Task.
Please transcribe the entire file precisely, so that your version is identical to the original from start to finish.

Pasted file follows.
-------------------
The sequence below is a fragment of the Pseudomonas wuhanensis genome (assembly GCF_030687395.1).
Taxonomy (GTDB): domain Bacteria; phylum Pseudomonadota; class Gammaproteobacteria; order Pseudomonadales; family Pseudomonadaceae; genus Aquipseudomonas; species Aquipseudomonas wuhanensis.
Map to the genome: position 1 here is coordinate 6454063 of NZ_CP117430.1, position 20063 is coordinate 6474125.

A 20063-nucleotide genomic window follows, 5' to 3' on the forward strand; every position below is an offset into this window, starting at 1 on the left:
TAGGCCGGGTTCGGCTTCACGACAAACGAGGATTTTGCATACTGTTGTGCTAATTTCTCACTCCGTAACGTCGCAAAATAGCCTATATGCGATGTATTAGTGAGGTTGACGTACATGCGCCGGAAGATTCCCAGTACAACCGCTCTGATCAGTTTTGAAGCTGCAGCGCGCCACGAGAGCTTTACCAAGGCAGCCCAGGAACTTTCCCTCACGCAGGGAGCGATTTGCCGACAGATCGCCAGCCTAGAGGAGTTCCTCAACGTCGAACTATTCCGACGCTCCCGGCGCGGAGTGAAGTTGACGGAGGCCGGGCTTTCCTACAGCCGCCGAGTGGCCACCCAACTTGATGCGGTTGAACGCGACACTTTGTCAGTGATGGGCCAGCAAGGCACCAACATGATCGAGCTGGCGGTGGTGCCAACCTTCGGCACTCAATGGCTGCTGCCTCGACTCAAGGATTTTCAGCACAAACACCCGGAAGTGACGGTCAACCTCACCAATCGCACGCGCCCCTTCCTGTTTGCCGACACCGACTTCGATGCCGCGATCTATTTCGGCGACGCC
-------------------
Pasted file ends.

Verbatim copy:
The sequence below is a fragment of the Pseudomonas wuhanensis genome (assembly GCF_030687395.1).
Taxonomy (GTDB): domain Bacteria; phylum Pseudomonadota; class Gammaproteobacteria; order Pseudomonadales; family Pseudomonadaceae; genus Aquipseudomonas; species Aquipseudomonas wuhanensis.
Map to the genome: position 1 here is coordinate 6454063 of NZ_CP117430.1, position 20063 is coordinate 6474125.

A 20063-nucleotide genomic window follows, 5' to 3' on the forward strand; every position below is an offset into this window, starting at 1 on the left:
TAGGCCGGGTTCGGCTTCACGACAAACGAGGATTTTGCATACTGTTGTGCTAATTTCTCACTCCGTAACGTCGCAAAATAGCCTATATGCGATGTATTAGTGAGGTTGACGTACATGCGCCGGAAGATTCCCAGTACAACCGCTCTGATCAGTTTTGAAGCTGCAGCGCGCCACGAGAGCTTTACCAAGGCAGCCCAGGAACTTTCCCTCACGCAGGGAGCGATTTGCCGACAGATCGCCAGCCTAGAGGAGTTCCTCAACGTCGAACTATTCCGACGCTCCCGGCGCGGAGTGAAGTTGACGGAGGCCGGGCTTTCCTACAGCCGCCGAGTGGCCACCCAACTTGATGCGGTTGAACGCGACACTTTGTCAGTGATGGGCCAGCAAGGCACCAACATGATCGAGCTGGCGGTGGTGCCAACCTTCGGCACTCAATGGCTGCTGCCTCGACTCAAGGATTTTCAGCACAAACACCCGGAAGTGACGGTCAACCTCACCAATCGCACGCGCCCCTTCCTGTTTGCCGACACCGACTTCGATGCCGCGATCTATTTCGGCGACGCC